The specter of infection looms over all healthcare to some degree. But in recent years, a number of small outbreaks of sometimes fatal microbial infections in people undergoing endoscopy have drawn media attention — and increased scrutiny from the U.S. Food and Drug Administration (FDA) — on the use of reprocessed endoscopes.
The outbreaks have provoked concerns that people could contract a serious, or even deadly, infection during a routine colonoscopy or upper endoscopy—despite the fact that this is unlikely to happen.
Every year, endoscopists and gastroenterologists perform more than 10 million endoscopic procedures in the U.S. These procedures often require endoscopes that, unlike some medical instruments, are not disposable.
They are used in one patient after another, undergoing a thorough disinfection, known as reprocessing, after each use. Since endoscopes come into contact with intimate mucosal surfaces, there is a risk of transmitting bacteria, viruses, or fungi from one patient to another by way of a contaminated endoscope, possibly resulting in infection.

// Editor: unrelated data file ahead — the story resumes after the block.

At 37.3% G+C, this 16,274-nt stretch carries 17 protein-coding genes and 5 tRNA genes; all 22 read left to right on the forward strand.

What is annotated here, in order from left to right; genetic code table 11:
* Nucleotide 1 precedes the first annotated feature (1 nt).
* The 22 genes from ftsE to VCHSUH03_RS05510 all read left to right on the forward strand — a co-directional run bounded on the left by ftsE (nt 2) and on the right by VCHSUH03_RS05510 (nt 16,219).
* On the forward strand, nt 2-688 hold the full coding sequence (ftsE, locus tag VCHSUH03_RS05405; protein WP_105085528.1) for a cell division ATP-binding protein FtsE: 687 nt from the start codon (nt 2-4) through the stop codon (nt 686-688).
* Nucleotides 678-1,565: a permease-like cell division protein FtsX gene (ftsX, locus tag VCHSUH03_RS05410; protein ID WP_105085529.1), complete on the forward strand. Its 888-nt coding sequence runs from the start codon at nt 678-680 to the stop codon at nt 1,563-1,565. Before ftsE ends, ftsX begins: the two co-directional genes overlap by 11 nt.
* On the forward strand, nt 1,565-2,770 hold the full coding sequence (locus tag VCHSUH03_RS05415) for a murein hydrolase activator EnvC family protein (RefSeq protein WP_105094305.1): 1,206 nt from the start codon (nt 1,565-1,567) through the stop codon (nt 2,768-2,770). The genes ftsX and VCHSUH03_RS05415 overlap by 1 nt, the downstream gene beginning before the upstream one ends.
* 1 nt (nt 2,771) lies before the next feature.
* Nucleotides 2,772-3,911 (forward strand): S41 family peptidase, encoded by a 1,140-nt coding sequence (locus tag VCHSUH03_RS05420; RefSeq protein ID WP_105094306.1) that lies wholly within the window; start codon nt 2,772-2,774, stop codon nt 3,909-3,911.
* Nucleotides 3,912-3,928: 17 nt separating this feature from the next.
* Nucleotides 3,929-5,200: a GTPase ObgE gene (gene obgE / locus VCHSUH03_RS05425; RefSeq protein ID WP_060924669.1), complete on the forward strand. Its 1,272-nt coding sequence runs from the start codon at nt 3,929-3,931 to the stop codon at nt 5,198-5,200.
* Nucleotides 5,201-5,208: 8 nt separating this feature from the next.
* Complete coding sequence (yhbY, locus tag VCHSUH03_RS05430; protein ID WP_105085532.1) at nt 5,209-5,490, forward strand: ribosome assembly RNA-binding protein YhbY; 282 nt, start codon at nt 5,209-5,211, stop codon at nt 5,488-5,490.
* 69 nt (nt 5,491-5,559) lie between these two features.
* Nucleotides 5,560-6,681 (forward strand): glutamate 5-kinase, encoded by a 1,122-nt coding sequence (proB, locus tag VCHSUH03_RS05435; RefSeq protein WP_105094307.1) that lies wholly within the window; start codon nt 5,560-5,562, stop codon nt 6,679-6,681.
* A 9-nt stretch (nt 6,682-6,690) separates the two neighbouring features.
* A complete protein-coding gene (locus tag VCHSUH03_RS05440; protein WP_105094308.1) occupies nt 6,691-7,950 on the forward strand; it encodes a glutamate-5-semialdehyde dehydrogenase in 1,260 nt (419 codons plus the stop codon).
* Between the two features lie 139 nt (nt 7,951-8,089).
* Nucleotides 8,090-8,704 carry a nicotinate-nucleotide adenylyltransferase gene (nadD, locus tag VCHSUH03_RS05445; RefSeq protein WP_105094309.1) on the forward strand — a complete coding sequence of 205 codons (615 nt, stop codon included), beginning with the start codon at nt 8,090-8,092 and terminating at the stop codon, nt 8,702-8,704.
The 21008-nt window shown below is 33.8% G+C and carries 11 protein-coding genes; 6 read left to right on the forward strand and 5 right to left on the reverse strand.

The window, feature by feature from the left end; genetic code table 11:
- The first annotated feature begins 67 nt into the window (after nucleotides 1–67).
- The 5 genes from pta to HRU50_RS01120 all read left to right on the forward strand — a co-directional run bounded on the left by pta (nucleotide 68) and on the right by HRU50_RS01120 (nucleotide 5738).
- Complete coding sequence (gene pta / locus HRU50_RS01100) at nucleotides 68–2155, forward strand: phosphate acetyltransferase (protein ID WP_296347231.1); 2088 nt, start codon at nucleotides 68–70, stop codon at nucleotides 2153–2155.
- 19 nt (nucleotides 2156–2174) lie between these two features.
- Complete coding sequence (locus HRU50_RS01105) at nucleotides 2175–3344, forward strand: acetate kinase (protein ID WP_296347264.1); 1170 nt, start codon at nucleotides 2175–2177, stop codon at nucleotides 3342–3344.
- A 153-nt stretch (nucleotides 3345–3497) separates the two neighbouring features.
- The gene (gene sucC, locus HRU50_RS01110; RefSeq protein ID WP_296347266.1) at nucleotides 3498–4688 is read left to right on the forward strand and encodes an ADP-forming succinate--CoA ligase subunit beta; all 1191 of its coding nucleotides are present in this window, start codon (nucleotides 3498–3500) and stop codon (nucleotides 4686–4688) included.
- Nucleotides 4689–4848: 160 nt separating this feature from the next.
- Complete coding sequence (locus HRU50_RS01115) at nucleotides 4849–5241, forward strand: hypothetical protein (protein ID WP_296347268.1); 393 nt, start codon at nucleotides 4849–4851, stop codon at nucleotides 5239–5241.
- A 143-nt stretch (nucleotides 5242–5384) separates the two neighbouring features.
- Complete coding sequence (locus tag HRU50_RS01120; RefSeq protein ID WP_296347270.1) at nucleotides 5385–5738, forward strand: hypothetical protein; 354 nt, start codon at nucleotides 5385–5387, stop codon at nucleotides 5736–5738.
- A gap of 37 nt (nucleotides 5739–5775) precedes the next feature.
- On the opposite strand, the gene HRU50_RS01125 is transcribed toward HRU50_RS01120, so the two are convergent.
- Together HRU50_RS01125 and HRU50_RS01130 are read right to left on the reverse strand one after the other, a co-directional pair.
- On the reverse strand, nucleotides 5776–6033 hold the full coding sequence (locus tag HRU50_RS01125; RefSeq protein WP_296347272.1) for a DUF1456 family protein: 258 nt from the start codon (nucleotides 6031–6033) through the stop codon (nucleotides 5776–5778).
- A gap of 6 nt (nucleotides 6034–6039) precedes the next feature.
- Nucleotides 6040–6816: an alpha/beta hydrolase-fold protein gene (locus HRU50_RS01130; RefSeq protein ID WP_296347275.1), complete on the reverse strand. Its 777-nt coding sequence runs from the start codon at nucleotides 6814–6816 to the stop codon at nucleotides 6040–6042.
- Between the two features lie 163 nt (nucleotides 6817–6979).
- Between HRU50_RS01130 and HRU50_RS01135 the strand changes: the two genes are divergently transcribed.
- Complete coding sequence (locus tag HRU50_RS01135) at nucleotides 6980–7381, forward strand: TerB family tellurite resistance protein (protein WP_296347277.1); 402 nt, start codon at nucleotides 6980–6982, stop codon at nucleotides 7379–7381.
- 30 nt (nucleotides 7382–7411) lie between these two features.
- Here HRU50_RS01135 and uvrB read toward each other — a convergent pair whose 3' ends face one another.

But concerns about contamination should be addressed with some perspective.
Infection risks differ
The microbial exposures in the reported infectious outbreaks occurred in patients who were undergoing a highly advanced, very technical procedure known as endoscopic retrograde cholangiopancreatography (ERCP), which is used to examine the duodenum, bile ducts, and pancreatic ducts and gallbladder.
According to the American College of Gastrointestinal Endoscopy (ASGE), most people will never need an endoscopic retrograde cholangiopancreatography, although it is a potentially lifesaving procedure.
The ASGE also notes that the risk of infection associated with the specialized endoscopes used in ERCP, known as duodenoscopes, does not apply to the endoscopes used in routine colonoscopy and upper gastrointestinal endoscopy.
All endoscopes have a light source and optics contained in a long, flexible tube, but some endoscopes are more complex, containing narrow-gauge channels to aspirate, flush, and allow for the passage of other medical equipment.
Duodenoscopes have additional components that allow the operator to conduct a thorough examination and special elevators to allow instruments to move at better angles during procedures. These features include small spaces that can harbor microbes and make duodenoscopes more difficult than other endoscopes to properly clean, clear, and disinfect.
Like all endoscopes, duodenoscopes cannot be truly sterilized, which would require exposure to temperatures in excess of 200 degrees Celsius (392 degrees Fahrenheit), resulting in damage to the instruments.